“What the Hell Happened to Blood Sweat & Tears?” is the question filmmaker John Scheinfeld (“Chasing ‘Trane,” “The U.S. vs. John Lennon”) asked the band’s co-founder and industry acolyte Bobby Colomby over lunch just two months before COVID. The story Colomby told him that day turned into a compelling documentary that serves as the perfect glimpse into the roots of today’s cancel culture in an incident that took place 53 years ago.
It was a reasonable query about a band that, as the summer of 1970 approached, was the hottest entity in rock ‘n’ roll, with a self-titled sophomore album for Columbia Records that topped the chart for seven weeks, spawned three massive Top 5 hit singles (covers of Laura Nyro’s “And When I Die” and Brenda Holloway’s “You’ve Made Me So Very Happy” and the novelty-like “Spinning Wheel,” penned by the band’s newly minted vocalist David Clayton-Thomas), while taking home an album of the year Grammy over “Abbey Road,” “Crosby, Stills & Nash” and “Johnny Cash Live at San Quentin.”
The real-life political thriller Colomby recounted involved the U.S. State Department’s long-running Cultural Presentations Program, which sent American musicians around the World in an attempt to spread its cultural influence and a redeeming message of freedom. Throughout the ’50s, that included mostly classical and jazz artists like Louis Armstrong, Benny Goodman, Duke Ellington and Dizzy Gillespie, but by 1970, it was apparent rock ‘n’ roll music might be the most effective way to grow the hunger for democracy.
The only trouble was, ‘60s rock culture was fueled by a growing sentiment against the Vietnam War and its chief presidential proponents — first Lyndon Johnson, forced out by the protests, then Richard Nixon, who escalated the conflict when he was elected in 1968 despite promises to the contrary. Blood, Sweat & Tears, at the top of the rock pecking order, found themselves in a bind when their lead vocalist, Canadian Clayton-Thomas, was threatened with his green card being taken away because of some trouble with the law, though Colomby insists it was the government taking convenient political action during a time of polarization much like today.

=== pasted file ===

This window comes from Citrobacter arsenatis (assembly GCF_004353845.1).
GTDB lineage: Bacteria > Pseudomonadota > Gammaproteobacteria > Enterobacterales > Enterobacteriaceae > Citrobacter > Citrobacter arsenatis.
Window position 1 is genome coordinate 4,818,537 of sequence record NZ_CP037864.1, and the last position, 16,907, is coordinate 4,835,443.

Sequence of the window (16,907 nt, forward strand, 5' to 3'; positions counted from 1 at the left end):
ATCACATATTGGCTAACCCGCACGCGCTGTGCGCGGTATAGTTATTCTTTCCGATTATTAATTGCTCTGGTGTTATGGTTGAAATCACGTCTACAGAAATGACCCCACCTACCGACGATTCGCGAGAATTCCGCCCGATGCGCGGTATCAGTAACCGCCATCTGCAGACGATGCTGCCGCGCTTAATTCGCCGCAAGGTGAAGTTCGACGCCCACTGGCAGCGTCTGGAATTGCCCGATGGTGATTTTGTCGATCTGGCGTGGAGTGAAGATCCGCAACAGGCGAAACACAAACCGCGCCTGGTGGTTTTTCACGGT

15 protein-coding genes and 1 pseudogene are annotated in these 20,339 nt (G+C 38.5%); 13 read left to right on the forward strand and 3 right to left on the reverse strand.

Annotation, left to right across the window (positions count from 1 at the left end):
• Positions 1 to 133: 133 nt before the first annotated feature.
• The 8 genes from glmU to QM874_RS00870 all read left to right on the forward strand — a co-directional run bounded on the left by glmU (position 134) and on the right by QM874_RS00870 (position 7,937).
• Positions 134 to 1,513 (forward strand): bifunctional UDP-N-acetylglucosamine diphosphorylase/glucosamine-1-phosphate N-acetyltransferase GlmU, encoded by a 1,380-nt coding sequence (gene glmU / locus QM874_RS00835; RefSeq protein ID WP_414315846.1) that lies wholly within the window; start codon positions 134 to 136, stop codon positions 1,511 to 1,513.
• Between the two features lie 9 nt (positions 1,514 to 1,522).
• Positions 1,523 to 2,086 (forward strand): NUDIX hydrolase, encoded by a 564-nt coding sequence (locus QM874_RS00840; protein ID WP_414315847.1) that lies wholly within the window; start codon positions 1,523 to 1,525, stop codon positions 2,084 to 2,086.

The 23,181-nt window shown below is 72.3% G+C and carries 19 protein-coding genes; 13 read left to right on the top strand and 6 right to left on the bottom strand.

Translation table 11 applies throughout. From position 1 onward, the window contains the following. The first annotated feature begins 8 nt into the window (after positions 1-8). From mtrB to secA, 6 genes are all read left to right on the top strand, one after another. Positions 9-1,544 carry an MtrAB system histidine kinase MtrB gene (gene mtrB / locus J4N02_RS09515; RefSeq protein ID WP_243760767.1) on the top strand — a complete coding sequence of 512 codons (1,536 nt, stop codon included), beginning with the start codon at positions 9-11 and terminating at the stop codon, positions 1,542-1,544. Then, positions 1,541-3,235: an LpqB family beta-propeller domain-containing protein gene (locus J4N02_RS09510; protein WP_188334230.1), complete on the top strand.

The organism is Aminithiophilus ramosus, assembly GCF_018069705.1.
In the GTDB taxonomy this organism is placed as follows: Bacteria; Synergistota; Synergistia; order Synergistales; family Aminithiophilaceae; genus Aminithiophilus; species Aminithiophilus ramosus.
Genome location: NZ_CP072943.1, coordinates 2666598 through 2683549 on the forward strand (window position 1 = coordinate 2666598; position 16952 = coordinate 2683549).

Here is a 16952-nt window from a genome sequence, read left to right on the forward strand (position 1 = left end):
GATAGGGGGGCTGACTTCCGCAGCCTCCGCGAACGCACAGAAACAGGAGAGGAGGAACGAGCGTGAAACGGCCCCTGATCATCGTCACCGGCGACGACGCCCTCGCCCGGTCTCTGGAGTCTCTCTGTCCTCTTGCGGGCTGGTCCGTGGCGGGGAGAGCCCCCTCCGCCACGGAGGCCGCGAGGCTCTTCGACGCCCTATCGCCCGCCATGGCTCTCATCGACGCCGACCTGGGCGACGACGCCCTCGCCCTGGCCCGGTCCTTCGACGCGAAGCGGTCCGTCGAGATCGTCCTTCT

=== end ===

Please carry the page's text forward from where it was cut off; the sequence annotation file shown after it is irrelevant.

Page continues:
The band’s then-manager Larry Goldblatt, a self-described con man who was jailed for passing bad checks (“which made him perfectly qualified to be a rock manager,” joked Colomby), made a quid pro quo agreement with the U.S. government to send BST on a three-week-long tour behind the Iron Curtain to Yugoslavia, Romania and Poland, all filmed by an independent production company hired by the State Department to document the event. Audience reactions ranged from rapturous (in Zagreb, Romania and Poland) to befuddled (in Sarajevo, where the acoustics in a barn-like field house turned into white noise).
Coming out of the scripted TV world, Scheinfeld recognized a compelling narrative that has reverberations to this day. Upon arriving home to a press conference that turned into a media lynching, the band was pilloried by both the right (who opposed its members’ anti-war counterculture stance) and left (who abhorred their cooperation with the U.S. government). And it didn’t help that the rock critic intelligentsia of the time, represented by an apologetic Rolling Stone reporter David Felton in the present-day, preferred the band’s debut, “Child is Father to the Man,” before cult hero Al Kooper was replaced as lead singer by the “pudgy-faced” Clayton-Thomas. The fact that that debut sold 40,000 and its successor more than 4 million didn’t help the band’s cause.
“These days, you’re usually attacked from one side or the other,” said Scheinfeld, an admitted fan of the band. “That’s what made this story so unique. They did something to save their career – getting Clayton-Thomas his green card – and, ironically, it ended up killing it. It’s a Shakespearian tragedy. In the course of making this film, I learned how great the band was, how influential it still is. It’s the story of a band, through no fault of their own, who find themselves in the middle of this maelstrom, and couldn’t find their way out. It’s a very human tale.”
“The hip gatekeepers thought Blood, Sweat & Tears weren’t cool enough for them,” added Colomby, and it didn’t help when band members testified to the conditions they saw within the countries where they performed. “The Russians are invading countries again, and that’s why we were there back then. Each country had a different level of a foot being held against their heads by the Soviets.”
Indeed, the film footage captured in Romania, where security was using strong-armed tactics and German Shepherd dogs against the enthusiastic crowd, was filed away and forgotten by the State Department, sensitive to Nixon trying to court favor with the totalitarian regime then being headed by Nicolae Ceausescu.